Imagine reading a history textbook about the events leading up to World War II and being totally baffled by the blatant Nazi sympathies. Then flip to the imaginary cover of the book, where you will see that it was written by Adolf Hitler.
Now, that’s a very extreme example of how the perspective of the writer can influence his or her writing, but the point is valid. The point of view is very vital to the way in which a story is expressed and experienced; thus, the choice of which point of view to choose for each piece of writing is a crucial consideration. I will discuss in a series of “Point of View” blog posts the pros, the cons, and the in-betweens of each general point of view. This first post, “From My Point of View,” will take a look at first person (the way things are seen through the eyes of the narrator).
So, what are the pros of using first person? Here are a few:
- A heightened sense of reality—We as humans experience our own worlds from our limited points of view. Never do we quite know what others are thinking. First person gives us this very real sense.
- Connection with the reader—First person creates an intimate connection with the reader. The telling of the story is much more personal.
- Clear voice and personality—In first person, your protagonist’s voice is the very voice with which your story is written and is thus evoked simply by your putting words on the page. It is much easier to bring out the personality of the protagonist in this way.
- Compelling character—To have an entire story related by one character, that character sure as hell better be interesting. A successful first person narrative will always feature a complex and interesting narrator.
But then, are there cons? Yup, lots.
- Me, me, me, I, I, I—Seeing the same pronouns pockmarking the page can get a little annoying, or at least make the reader think you’re a little full of yourself. It can also lead to a lack of variety in sentence structure and style.
- Lack of external knowledge—There is no way to convey the thoughts, opinions, and beliefs of other characters as a narrator (unless he or she is a mind reader). Only dialogue can reveal these, and you never can fully trust what another character says (they can lie just like real people!). First person also limits your readers to the actions and experiences of the narrating character. Any scenes that your narrator is not involved in can only be related, again, through dialogue.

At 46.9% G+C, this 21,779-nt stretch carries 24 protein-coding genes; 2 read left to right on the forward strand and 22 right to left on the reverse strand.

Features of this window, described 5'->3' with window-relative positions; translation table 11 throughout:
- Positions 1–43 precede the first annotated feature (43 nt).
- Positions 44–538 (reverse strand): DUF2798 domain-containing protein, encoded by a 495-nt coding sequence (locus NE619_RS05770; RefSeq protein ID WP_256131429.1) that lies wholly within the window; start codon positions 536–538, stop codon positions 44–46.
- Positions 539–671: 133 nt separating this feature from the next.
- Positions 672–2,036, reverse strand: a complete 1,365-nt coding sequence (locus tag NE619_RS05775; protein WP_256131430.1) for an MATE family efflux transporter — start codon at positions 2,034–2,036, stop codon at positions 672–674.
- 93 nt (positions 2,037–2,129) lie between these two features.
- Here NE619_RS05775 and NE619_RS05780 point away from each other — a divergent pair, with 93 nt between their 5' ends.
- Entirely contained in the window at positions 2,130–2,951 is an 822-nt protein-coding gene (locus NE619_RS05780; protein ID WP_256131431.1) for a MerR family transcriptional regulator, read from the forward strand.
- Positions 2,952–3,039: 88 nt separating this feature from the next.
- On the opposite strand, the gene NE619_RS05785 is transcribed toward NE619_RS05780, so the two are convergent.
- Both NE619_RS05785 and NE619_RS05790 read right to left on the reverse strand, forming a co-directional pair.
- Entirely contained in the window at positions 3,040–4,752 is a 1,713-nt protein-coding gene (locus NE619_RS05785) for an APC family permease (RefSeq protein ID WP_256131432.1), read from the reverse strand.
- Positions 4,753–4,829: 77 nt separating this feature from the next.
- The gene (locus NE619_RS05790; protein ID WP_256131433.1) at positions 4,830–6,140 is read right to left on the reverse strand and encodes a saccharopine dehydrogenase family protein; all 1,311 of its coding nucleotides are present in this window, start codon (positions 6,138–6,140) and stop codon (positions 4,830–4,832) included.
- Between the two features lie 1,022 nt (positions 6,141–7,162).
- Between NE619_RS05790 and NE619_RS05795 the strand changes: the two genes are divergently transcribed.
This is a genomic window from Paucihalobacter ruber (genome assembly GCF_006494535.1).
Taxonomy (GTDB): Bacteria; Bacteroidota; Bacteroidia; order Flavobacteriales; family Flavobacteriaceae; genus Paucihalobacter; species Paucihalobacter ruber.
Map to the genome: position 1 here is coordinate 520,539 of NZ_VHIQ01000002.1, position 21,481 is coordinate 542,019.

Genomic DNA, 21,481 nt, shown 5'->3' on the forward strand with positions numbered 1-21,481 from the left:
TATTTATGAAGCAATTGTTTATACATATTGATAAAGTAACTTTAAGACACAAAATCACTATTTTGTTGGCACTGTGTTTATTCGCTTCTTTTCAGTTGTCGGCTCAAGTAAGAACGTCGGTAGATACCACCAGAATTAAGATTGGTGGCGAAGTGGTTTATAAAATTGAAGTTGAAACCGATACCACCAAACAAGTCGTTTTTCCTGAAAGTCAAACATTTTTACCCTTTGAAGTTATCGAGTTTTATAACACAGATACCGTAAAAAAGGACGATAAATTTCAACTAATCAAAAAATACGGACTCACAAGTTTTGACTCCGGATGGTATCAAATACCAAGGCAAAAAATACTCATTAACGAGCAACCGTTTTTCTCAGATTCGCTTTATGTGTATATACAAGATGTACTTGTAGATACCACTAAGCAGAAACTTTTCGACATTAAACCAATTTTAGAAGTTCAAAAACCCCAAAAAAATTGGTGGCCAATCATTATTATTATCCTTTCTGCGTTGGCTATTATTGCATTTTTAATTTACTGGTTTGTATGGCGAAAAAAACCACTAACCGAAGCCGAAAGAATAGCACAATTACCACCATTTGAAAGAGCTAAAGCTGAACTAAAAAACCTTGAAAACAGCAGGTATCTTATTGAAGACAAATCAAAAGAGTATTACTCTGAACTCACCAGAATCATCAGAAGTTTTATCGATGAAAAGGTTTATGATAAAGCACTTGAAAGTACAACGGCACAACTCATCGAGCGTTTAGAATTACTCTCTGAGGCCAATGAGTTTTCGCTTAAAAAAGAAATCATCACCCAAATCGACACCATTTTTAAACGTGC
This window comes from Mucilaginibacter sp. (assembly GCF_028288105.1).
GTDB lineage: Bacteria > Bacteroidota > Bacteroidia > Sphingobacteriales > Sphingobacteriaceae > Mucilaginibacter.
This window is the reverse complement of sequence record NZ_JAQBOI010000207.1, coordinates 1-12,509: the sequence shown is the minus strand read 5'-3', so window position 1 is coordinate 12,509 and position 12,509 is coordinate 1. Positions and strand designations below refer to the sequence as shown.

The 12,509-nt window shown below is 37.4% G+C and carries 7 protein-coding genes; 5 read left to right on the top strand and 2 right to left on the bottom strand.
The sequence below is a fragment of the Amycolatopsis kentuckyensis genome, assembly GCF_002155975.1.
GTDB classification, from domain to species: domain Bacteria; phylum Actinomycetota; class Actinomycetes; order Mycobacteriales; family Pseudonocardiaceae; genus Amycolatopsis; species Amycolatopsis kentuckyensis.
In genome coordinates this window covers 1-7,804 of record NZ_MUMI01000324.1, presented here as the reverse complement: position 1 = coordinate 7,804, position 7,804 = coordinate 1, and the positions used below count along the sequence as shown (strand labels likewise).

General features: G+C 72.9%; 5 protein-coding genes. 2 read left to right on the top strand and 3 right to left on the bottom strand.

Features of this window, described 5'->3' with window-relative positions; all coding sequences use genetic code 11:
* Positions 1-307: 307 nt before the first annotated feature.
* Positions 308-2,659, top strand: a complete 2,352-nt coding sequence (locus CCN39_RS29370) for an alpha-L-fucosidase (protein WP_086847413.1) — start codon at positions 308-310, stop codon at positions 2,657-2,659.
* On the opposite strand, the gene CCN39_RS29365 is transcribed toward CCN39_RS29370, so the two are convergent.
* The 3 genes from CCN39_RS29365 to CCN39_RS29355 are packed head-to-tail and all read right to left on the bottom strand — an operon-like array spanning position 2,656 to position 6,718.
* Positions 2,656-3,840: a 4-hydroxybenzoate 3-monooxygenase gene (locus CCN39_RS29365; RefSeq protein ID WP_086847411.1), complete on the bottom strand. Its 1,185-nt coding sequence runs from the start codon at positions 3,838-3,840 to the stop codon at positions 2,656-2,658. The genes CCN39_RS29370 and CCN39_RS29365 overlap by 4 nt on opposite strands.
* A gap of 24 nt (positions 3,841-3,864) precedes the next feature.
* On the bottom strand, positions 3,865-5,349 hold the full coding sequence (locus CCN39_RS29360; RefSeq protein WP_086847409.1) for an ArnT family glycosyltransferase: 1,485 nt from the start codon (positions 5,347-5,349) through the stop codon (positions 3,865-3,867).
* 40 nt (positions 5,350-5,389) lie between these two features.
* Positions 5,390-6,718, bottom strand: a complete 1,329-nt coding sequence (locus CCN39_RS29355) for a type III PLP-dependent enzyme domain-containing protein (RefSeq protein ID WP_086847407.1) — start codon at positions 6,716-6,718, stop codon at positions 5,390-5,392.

- Physical description and name—How the hell are you going to relate to your readers what your character looks like, or what his/her name is for that matter? Scrap any ideas of having your character checking himself out in the mirror and seeing “those Hershey’s Kiss eyes regretfully staring back,” because the mirror thing is way overdone. Instead maybe your character is flipping through a photo album from the trip to Alabama from last fall and “I noticed for the first time how gray my hair had become, how my breasts now swung from my chest like pendulums on a very antique grandfather clock, how not even an iron could save my cheeks from the zigzag wrinkles that lined my face.” And don’t even think about just saying, “My name is Ned.” Instead, have a character address Ned by name within the first page, or maybe Ned “proudly pinned my ‘Hello my name is Ned’ badge to my vest before clocking in for the day.”
So what are the in-betweens? What I have labeled as in-betweens are what are seen as pros by some and as cons by others. These considerations are important and can ultimately help lead you to your decision.
- Introspection and opinions—First person runs the danger of filling up the pages with nothing but the ramblings and inner monologues of the narrator. This can be avoided if you as a writer focus on the action and refrain from allowing your narrator to give too much of his or her own thoughts. Or you could not avoid it all together if the thoughts and introspection of the narrator are exactly what you are after.
- Too much of the author—When writing “I” statements for your narrator, it is very easy—and tempting—to turn them into “I” statements for yourself. Thus, the entire story can become overwhelmed with your own feelings. A careful writer knows how to avoid this as well or will not avoid this intentionally, as the main character may share the same views as the author.
Before choosing any point of view, really consider what reason you have for choosing it. Do you like the limitedness of first person? Is the introspection it offers something you’re after? Are you seeking a deep intimacy between the protagonist and the reader? Do you have a strong voice for the character you plan to write with?
Next time we’ll take a look at second person point of view and why anyone would possibly ever consider using it for a story.